Behind The Heavy Claw

When going from school to school talking about dinosaurs, it’s only natural that one of the most commonly asked questions I get is; “What is your favourite dinosaur?” Perhaps, being as I am part of the Bristol Dinosaur Project, I should say Thecodonotosaurus, but that wouldn’t be true. If I absolutely had to pick just one, my favourite dinosaur would be Baryonyx walkeri.

Baryonyx walkeri takes its name from the man who discovered it, William Walker (sadly not Barry). When wandering in the quarries of Surrey, the amateur fossil hunter stumbled across a few bone fragments quickly identified as part of a dinosaur. But one fossil above all others stood out, a 14-inch long claw, curved and sharp. Clearly, this belonged to some kind of formidable predator, a theropod, and given the fitting name, “Heavy Claw”.

The Baryonyx specimen in the Natural History Museum, London.

As more of the skeleton was discovered, it became apparent that this was a unique theropod. Unlike Tyrannosaurus or Allosaurus, the skull of Baryonyx was not stocky, but highly elongate, more like that of a crocodile than a classic dinosaur. The teeth more like long needles than the typical thick-cone daggers of the famous carnivores.

In total, Baryonyx could measure up to 10m in length and stood about 2.5m tall at the hip. This was no small dinosaur, in fact, it is the third largest carnivorous dinosaur ever found in Britain (behind Neovenator and Megalosaurus).

The crocodilian jaw, shape of the teeth, and the large claw, all pointed to one thing, that this dinosaur was a piscivore, a fish-eater. Further evidence of this could be seen right from the first discovery, as the remains of several fish were found alongside the dinosaur skeleton.

After being initially found in the UK, Baryonyx has since been found further afield, with some specimens turning up in Portugal.

Just like its more famous relative, Spinosaurus, many palaeontologists have questioned whether Baryonyx could have been a truly aquatic dinosaur, living within rivers, and perhaps even diving to catch its prey submerged fully in the water. However, the lack of certain features, notably in the thickness of the bones (lacking pachyostosis – a characteristic that provides ballast) suggests that this was not the case. Instead, it is thought that Baryonyx would likely have waded into rivers rather than swim, in a similar way to a heron today; if that heron were 9m long with the face of a crocodile.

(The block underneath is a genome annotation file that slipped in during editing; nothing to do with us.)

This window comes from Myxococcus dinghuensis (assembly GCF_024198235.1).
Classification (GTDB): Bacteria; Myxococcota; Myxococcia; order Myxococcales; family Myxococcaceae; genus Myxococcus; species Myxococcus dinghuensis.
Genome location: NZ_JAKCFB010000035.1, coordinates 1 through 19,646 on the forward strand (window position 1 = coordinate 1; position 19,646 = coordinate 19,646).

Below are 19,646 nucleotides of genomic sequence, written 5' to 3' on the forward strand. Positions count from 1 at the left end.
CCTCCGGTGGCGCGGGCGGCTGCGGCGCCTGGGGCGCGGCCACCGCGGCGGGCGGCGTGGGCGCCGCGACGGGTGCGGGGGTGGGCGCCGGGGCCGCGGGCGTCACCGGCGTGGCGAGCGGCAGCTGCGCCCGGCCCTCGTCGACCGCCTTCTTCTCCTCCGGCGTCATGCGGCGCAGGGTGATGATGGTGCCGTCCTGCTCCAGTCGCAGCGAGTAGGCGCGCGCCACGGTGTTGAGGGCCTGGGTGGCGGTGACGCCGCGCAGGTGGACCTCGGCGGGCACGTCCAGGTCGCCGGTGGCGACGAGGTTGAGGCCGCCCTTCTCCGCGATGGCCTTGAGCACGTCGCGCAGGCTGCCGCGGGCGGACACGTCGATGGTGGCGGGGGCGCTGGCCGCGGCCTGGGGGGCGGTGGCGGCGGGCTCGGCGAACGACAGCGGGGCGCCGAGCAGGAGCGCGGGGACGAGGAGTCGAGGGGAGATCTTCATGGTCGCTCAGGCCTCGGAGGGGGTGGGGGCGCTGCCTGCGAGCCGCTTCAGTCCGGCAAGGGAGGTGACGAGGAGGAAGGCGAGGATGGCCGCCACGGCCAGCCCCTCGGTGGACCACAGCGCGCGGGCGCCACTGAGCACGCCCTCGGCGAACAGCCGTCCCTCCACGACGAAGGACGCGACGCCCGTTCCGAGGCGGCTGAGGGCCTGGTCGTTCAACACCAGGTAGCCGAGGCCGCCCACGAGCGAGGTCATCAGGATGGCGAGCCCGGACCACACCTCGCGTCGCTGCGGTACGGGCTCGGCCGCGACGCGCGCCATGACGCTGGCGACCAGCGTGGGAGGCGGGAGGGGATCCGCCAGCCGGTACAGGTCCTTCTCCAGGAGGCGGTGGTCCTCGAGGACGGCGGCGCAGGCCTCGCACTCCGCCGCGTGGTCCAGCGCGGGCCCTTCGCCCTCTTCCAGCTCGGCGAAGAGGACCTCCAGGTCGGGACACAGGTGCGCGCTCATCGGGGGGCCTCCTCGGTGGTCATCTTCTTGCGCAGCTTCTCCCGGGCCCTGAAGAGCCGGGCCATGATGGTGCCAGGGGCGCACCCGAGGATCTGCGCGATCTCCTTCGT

Baryonyx as it appears in Jurassic World: Fallen Kingdom

In 2018 Baryonyx found its way to a new level of fame by becoming one of the most recent additions to the star line-up in the Jurassic Park franchise. After settling for nothing more than a name-drop in Jurassic Park 3, Baryonyx had to wait patiently for a full 17 years to make an appearance on screen in Jurassic World: Fallen Kingdom. Whilst the name is never actually said, and it isn’t exactly the most scientifically accurate portrayal of the dinosaur (or the properties of lava), being included in the series is undoubtedly a badge of honour for any animal.

If you want to see a Baryonyx in person rather than in the movies, there isn’t any better place to go than the Natural History Museum in London, where a full reconstruction of the original skeleton can be seen prominently on the wall of the Dinosaur Gallery. Or perhaps, if you’re feeling truly adventurous, you could see another full-sized mount in the Dinosaur Museum of the Rocky Mountains.

As for me personally, I can’t say what exactly makes Baryonyx stick out in my mind. Perhaps it is simply a matter that, when growing up in the UK my mind couldn’t help but delight at the thought of a massive carnivorous dinosaur hunting in a place that might one day become my back garden. As much as we often claim to not fall for such things, all of us are really just suckers for something with big teeth and claws.

Rhys Charles is the Engagement Officer for the Earth Sciences department of the University of Bristol, and has headed the Bristol Dinosaur Project since 2016.

Article edited by Mike Hynes


Charig, A.J., & Milner, A.C. (1997) Baryonyx, a remarkable new theropod dinosaur. Bulletin of the Natural History Museum 53: 11 – 70

Mateus, O. et al. (2011) A new specimen of the theropod dinosaur Baryonyx from the early Cretaceous of Portugal and the taxonomic validity of Suchosaurus. Zootaxa 2827: 54 – 68

Arden, T.M.S. et al. (2018) Aquatic adaptation in the skulls of carnivorous dinosaurs (Theropoda: Spinosauridae) and the evolution of aquatic habits in spinosaurs. Cretaceous Research 93: 275 – 284

Leave a Reply

Your email address will not be published. Required fields are marked *